Or if an animal requires a post mortem and we don’t have good info on their gut, I might work with the pathologist and see what the gut looks like compared to the animal model we are using [to design a diet] for that species. So for example if we are using a cat as a model for a carnivore species, we want to see how closely related that gastrointestinal system is to that of the cat.
How do you work out what is the best thing to feed an animal?
The first thing we do is look to see what information we have on related species, so we might look at animal models. Those are always production animals, pets or laboratory animals as we know a lot about nutrient requirements for these animals. We might look at field studies but a lot of field studies in the past posed problems for zoos, as they tended to categorise an animal, for example as a frugivore, without telling us about the nutrients being eaten. A lot of the fruit we have available is higher in sugar and lower in fibre than the fruit some animals would eat in the wild.
Now studies are focusing more on the nutrients consumed. We are changing a lot of our diets based on information coming out in the last decade on protein, fat and fibre levels in diets. Some of the study designs, such as nutritional geometry, were first used to study human nutrition, but those designs are now being used on animals in zoos or their natural habitat to learn more about their nutrient requirements.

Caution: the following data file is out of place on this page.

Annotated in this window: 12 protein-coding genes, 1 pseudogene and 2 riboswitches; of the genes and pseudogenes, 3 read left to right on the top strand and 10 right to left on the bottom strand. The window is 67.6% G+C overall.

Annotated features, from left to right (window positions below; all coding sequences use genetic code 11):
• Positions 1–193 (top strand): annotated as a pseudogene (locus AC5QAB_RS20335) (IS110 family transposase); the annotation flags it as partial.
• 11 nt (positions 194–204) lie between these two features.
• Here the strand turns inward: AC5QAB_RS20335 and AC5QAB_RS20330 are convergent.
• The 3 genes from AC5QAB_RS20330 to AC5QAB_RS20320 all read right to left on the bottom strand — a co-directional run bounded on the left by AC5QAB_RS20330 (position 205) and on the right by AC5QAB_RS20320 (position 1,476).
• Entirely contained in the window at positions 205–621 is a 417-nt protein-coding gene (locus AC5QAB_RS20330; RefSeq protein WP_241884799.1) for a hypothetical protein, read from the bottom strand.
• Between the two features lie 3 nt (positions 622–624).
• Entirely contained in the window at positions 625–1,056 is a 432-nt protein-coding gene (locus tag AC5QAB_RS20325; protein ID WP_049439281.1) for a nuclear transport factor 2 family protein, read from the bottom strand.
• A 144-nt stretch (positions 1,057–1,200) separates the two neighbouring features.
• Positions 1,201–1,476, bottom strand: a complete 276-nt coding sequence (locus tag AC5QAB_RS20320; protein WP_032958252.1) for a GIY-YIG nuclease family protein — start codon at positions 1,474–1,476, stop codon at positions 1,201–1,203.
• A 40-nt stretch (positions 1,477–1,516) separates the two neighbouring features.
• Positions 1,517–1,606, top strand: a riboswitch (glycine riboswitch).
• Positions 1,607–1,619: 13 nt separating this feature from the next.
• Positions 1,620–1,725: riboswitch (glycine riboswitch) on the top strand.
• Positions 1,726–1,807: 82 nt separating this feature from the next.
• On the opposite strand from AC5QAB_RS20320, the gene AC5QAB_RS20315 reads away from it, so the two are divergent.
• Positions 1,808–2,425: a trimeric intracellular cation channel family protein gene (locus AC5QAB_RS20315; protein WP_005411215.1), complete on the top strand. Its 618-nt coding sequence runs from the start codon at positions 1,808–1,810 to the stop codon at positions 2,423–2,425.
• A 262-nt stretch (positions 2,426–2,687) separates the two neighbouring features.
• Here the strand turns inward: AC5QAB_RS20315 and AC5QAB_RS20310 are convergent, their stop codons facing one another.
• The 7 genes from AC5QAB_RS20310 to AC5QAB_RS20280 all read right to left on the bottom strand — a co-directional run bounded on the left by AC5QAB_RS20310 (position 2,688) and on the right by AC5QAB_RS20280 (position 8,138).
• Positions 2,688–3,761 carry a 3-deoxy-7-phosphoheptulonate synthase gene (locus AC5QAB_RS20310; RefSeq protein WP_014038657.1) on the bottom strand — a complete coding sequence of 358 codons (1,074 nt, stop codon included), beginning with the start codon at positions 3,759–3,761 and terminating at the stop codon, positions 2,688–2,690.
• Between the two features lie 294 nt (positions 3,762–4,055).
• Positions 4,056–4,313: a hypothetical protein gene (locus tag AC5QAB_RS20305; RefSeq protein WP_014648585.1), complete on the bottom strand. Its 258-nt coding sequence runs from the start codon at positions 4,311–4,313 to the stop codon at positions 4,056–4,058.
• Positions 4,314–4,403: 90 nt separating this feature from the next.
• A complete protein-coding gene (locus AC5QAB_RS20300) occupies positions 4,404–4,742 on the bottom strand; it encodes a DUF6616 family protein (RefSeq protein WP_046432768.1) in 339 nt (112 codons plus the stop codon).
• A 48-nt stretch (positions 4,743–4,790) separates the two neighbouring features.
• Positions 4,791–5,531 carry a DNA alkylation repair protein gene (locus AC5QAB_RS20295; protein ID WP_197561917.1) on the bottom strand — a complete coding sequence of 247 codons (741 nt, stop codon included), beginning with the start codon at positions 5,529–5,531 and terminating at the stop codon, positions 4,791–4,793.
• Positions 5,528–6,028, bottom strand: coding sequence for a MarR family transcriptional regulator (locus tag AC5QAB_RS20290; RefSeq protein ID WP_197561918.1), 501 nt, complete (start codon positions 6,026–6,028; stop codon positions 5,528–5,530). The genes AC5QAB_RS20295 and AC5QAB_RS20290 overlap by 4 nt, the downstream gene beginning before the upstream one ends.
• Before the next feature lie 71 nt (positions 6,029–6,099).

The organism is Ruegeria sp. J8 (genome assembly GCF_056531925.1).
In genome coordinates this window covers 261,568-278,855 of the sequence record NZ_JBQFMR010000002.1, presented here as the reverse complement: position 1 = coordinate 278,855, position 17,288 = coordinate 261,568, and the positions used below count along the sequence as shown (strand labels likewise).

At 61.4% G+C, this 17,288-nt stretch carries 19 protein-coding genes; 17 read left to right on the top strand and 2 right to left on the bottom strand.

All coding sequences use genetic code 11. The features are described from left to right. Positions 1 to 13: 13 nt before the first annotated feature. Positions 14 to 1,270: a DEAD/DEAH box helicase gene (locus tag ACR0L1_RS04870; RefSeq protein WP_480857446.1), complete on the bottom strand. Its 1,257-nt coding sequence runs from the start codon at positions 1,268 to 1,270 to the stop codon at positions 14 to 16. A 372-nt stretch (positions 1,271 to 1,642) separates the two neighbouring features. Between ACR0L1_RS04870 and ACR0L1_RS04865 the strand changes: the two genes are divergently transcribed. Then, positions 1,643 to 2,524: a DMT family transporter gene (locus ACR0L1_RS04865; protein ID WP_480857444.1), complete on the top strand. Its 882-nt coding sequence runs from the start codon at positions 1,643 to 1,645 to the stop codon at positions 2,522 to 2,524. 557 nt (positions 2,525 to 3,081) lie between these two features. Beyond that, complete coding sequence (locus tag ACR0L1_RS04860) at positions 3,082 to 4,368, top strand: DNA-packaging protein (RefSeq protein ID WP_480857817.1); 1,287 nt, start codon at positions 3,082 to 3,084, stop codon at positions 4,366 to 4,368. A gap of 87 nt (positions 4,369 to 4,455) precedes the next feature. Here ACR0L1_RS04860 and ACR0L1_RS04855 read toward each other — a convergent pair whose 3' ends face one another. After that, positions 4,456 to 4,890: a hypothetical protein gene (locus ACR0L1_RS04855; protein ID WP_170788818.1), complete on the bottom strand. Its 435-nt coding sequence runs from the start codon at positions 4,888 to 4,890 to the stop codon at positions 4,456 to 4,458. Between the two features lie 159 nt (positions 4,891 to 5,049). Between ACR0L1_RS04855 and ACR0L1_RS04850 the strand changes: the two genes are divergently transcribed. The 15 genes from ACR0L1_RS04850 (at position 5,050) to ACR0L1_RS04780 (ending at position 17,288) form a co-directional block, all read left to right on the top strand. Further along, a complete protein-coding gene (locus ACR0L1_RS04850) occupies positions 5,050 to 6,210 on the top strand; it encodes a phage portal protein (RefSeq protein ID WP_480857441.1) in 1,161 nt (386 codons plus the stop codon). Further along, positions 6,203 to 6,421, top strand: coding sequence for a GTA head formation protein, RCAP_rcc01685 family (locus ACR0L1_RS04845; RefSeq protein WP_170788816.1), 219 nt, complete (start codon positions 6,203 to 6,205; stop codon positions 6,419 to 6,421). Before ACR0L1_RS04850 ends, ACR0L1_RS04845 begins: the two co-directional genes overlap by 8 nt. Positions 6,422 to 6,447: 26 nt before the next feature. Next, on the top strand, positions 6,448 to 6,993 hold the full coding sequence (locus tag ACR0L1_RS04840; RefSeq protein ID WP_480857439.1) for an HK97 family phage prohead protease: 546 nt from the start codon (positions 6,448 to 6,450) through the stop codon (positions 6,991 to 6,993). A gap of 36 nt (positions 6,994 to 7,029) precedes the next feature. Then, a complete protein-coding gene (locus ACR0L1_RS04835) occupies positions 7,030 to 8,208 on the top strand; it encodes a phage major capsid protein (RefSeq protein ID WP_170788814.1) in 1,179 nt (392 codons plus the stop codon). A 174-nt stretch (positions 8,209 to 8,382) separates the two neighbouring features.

What sort of animals do you need to advise on diet for?
Everything. From insects, such as the Lord Howe Island stick insect, up to elephants. So for an insect we might offer three different types of leaf and see how they digest these, which allows the best growth and reproductive success.
You must look at stool quite a bit?
Yes. I am quite fascinated by faecal quality. We have a number of scoring charts so keepers can score. The scoring system is on a scale of one to five, with one being very dry and five being completely liquid diarrhoea. Some of those scoring charts are like a Jackson Pollock painting! But it makes it easier for us to communicate and takes some of the guesswork out!
What can we learn about feeding companion animals from the way zoo diets are designed?
I think the difference between zoo animals and pets is that we design pellets and biscuits for a different purpose.
For zoo animals we add pellets to try to balance a diet, to make it more like what an animal would eat in the wild. We might need to add more protein or fibre to a diet.
With pets we tend to completely replace their diet with a pellet or biscuit.
There has been so much work on pet diets so we know exactly how much of each nutrient they need. We don’t have that much info from zoo animals but what we do know is zoo diets are usually too high in sugar, usually low in fibre, can be low in protein, and we need to add a biscuit to balance out what we are already feeding.